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They have issues

Filmmakers try to balance drama, soapbox

This year, several prominent pictures tread what has always been one of the finest filmic lines of demarcation: raising social and political awareness while avoiding the soapbox. Movies like Frank Darabont’s “The Green Mile,” David O. Russell’s “Three Kings,” Norman Jewison’s “The Hurricane” and James Mangold’s “Girl, Interrupted,” to name a few, seek to enlighten while engaging the audience dramatically.

“I find ideas more thrilling than great dialogue,” says Darabont, who, like writer-directors Russell and Mangold, adopted the source material from which his death-row drama is based. “‘The Green Mile’ had so many themes — the nature of compassion, spirituality, cruelty. The message is about looking past appearances and seeing how we”e all touched by God.”

Putting his focus seemingly a world away on the battlefields of Iraq and Kuwait, Russell says he saw “hree Kings”as a chance to chart the unexplored morality of the Gulf War. Although “ourage Under Fire”(1996) raised the issue of honor in battle during that same conflict, “Kings” takes a look at the issues behind the war.

“Most audiences didn’t know what was going on with the Shi’a and the Kurds and the civil uprisings,” Russell says. Neither, in fact, did the soldiers in his “Three Kings.” “It’s an idea-driven movie, not character driven. And morally, the war wasn’t quite clear to them. These guys were so far removed — some dubbed this the ‘Silicon Chip War’ — that I wanted to put a face on the enemy. This sense that ‘We didn’t see any action but, hell, I’ll take the medal’ is gnawing at them.”

Russell says he was inspired by Robert Stone novels like “Dog Soldiers” and “Flag for Sunrise,” which he describes as “pulpy journeys that have philosophical meditation in them” — in short, the organizing principle of “Three Kings.”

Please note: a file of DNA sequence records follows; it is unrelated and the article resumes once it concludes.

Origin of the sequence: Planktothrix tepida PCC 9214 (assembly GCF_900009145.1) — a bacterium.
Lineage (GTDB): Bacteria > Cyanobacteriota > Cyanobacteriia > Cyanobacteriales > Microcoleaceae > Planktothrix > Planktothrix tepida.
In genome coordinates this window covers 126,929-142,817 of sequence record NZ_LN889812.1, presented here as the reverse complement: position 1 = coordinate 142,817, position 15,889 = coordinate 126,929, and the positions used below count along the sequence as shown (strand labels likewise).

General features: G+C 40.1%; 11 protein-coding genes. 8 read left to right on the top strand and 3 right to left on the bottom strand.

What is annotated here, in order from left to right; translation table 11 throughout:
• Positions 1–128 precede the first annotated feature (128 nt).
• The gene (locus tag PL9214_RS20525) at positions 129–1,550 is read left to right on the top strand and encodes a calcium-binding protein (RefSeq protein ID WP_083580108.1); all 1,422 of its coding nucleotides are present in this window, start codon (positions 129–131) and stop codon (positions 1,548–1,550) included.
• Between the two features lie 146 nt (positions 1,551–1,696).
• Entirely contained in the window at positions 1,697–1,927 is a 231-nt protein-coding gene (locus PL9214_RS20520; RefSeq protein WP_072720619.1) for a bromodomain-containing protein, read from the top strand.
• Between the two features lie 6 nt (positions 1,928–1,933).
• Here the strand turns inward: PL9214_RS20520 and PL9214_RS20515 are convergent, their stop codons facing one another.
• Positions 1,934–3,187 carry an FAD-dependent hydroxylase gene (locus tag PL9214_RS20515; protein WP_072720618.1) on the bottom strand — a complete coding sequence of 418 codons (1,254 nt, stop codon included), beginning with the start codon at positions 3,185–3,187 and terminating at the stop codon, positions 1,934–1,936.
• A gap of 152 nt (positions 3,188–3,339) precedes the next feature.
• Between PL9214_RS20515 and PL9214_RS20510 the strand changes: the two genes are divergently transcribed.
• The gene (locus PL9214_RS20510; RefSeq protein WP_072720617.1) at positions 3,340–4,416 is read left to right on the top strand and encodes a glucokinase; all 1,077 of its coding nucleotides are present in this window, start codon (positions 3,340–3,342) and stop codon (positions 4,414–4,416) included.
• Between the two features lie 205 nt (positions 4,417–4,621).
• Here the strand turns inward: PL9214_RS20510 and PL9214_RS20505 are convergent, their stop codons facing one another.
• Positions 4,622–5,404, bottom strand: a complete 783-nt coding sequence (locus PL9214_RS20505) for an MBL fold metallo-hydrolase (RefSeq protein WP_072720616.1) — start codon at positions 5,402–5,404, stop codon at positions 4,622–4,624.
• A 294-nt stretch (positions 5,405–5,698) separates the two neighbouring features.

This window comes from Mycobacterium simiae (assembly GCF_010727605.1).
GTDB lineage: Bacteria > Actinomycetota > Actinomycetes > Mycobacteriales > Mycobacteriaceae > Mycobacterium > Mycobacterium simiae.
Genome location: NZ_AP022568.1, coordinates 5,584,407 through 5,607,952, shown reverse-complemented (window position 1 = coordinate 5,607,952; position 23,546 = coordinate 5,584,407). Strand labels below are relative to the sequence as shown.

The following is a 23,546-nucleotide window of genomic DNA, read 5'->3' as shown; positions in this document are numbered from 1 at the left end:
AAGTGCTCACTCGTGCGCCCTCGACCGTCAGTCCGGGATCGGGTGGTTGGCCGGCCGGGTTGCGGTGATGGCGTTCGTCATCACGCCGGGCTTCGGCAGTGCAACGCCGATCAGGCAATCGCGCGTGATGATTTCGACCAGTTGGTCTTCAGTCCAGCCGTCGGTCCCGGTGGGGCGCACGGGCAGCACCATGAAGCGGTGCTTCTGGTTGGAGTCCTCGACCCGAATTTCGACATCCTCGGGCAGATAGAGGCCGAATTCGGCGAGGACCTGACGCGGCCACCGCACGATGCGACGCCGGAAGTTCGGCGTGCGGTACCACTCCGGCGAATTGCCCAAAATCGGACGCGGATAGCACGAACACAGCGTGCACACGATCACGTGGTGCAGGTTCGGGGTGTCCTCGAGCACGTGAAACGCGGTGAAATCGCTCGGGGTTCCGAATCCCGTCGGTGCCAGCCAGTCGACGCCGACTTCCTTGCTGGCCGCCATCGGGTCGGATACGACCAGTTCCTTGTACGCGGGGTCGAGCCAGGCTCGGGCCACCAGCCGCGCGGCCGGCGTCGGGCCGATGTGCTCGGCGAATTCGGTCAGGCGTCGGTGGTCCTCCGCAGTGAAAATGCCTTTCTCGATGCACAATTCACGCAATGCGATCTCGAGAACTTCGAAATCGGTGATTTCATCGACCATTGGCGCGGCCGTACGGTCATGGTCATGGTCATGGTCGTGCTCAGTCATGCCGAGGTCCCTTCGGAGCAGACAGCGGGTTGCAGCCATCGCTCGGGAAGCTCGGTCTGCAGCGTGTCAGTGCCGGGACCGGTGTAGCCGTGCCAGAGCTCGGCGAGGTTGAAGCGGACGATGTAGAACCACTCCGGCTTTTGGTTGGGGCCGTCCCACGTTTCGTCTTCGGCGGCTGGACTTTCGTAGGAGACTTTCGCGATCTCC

In the service of that thinking, Russell highlights what he thinks is one of the more illuminating scenes in the picture: the interrogation of POW Troy Barlow, played by Mark Wahlberg. “What’s the problem with Michael Jackson?” demands an Iraqi guard out of the blue to a dazed Wahlberg. While the question may appear initially to be a non sequitur, its pop-culture reference is consistent with the way U.S. soldiers are taught to disorient prisoners. “It totally throws (Wahlberg’s character),” Russell notes. “We trained their army, armed them, and now he’s being interrogated using his own Army’s techniques.”

But the question also has racial undertones — “the ‘Michael Jackson’ of it all,” Russell explains, “is that we’ve exported this bleached-out black man (Jackson), and this guard says we dropped bombs on his family because they are black.”

The director reapplies the irony later, when Barlow is tortured by being forced to swallow some of what his country was thirsting for all along in the Gulf War — a pint of light, sweet crude.

Negotiating the line between heartbreaking truth and over-the-top schmaltz is all the more difficult when the story aims to be entirely factual, as is the case with Jewison’s racial tinderbox, “The Hurricane.” The picture, which chronicles 20 years in the wrongful imprisonment of prizefighter Rubin “Hurricane” Carter, has been lauded by critics as passionate and heartfelt, qualities that in inexpert hands could easily have turned saccharine.